• City Parks generally city parks are not developed within the city of Peterborough, in large part due to public outcry and what I consider to be “cultural” protections.

This map is far from perfect and includes several approximations, however it should paint an accurate picture of “protected areas” within the city of Peterborough. It will be interesting to see when the official plan is released how this map might change. Advocating for nature has been a huge part of how many of the protected areas in our city have gained and maintained their status, and I hope this map paints an excellent picture of how that work has pieced together.

Learning from Spring Wildflowers, and how We Bring Them Back

Every year myself and many others eagerly await the arrival of the ephemeral spring wildflowers. In the past few days I’ve been out scouting for them around Peterborough, and it appears they will be in full bloom soon! In Peterborough it is possible to see these ephemeral forest flowers in Burnham Woods, the Trent Nature areas, the Fleming College Property, and some places in Jackson Park. When visiting these places, be sure to tread carefully and take nothing but photographs.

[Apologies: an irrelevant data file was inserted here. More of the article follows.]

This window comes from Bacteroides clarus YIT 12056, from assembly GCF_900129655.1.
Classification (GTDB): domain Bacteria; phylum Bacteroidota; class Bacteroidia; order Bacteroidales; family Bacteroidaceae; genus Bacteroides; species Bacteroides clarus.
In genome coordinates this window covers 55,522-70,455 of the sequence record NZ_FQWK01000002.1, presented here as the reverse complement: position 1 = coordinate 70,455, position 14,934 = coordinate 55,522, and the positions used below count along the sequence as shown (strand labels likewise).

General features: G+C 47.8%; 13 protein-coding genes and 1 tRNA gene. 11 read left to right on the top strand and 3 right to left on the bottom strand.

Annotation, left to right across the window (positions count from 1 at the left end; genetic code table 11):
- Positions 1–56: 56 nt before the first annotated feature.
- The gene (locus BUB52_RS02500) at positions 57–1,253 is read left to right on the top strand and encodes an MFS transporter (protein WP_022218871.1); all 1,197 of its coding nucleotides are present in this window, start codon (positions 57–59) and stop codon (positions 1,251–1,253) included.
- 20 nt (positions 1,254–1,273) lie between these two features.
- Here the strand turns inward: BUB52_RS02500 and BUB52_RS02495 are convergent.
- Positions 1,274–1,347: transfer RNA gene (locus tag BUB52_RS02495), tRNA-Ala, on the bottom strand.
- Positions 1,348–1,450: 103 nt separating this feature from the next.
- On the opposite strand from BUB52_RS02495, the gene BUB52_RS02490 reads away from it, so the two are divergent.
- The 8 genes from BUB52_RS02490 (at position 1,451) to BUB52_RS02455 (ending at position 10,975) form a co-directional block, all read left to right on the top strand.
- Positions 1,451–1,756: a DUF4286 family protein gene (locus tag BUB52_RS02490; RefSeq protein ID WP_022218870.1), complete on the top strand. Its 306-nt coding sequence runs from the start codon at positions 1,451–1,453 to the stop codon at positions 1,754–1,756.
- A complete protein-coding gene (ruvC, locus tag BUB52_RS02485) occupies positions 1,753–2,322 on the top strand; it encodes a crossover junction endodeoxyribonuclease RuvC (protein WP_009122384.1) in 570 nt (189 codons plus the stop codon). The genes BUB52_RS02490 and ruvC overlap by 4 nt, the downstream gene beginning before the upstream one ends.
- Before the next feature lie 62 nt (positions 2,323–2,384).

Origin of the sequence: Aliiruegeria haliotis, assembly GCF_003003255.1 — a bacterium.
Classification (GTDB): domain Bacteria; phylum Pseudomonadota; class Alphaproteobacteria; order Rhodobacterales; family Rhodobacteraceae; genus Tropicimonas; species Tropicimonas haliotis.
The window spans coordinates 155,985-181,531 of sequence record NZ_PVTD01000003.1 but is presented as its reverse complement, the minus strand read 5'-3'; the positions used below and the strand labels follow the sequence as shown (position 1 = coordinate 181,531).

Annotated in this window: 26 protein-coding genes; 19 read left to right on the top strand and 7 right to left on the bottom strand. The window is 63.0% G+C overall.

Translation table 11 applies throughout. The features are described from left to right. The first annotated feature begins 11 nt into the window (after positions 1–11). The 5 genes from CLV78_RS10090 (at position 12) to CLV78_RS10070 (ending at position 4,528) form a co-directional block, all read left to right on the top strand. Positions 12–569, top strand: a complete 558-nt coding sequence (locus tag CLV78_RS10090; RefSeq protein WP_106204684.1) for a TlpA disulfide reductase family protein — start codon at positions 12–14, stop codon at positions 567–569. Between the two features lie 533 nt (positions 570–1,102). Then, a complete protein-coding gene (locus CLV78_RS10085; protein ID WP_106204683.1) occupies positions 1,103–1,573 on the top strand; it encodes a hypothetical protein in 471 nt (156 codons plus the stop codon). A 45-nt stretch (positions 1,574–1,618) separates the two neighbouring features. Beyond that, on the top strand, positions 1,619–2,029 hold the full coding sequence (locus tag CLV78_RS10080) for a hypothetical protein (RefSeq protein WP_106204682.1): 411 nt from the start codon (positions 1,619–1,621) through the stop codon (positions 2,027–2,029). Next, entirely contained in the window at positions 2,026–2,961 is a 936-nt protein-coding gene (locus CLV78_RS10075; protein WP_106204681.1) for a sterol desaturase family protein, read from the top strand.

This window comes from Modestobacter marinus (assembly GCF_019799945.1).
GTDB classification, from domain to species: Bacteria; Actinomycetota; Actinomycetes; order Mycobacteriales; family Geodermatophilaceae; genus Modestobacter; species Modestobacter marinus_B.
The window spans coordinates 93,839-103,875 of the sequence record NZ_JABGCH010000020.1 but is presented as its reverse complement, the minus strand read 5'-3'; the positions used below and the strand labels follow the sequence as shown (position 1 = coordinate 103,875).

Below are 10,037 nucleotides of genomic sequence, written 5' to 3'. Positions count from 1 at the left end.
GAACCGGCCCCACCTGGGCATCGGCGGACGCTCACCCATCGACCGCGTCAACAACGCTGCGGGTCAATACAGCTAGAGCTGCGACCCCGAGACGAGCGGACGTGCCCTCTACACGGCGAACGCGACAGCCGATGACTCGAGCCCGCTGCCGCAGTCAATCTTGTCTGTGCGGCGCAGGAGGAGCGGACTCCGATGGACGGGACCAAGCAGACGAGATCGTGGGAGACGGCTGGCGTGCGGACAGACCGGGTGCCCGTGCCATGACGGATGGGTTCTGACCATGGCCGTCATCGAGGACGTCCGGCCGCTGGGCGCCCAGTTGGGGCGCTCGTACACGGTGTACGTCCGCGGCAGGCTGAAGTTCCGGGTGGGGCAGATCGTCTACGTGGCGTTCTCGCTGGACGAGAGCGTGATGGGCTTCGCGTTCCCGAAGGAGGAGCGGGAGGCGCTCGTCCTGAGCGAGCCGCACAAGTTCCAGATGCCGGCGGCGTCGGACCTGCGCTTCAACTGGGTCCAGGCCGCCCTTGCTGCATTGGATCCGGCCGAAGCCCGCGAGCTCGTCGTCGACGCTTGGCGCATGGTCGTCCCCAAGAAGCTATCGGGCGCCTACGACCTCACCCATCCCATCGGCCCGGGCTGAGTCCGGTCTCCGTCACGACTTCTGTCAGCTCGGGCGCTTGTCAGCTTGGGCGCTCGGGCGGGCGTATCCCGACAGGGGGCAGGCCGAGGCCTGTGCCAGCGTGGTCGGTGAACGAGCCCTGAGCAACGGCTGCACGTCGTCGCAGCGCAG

Being more than just photogenic and beautiful to look at, early spring wildflowers can be an excellent indicator of forest health. These early wildflowers support insects and pollinators of many different varieties. Notably, many of these spring wildflowers are pollinated by various ant species, instead of other flying insects. A good reminder to not forget about ants as an important pollinator in our ecosystems! Beyond pollinators, many larger animals rely on these plants as a source of forage. Many spring flowers produce fruit, and leaves that forest animals will feast upon.

These flower species are often sensitive to environmental changes and human activity, which also makes them an early indicator of a declining forest health. Changes in the water cycle due to nearby construction, trampling of plants by humans, and invasive species can all have an impact on the health of these wildflower and forest communities.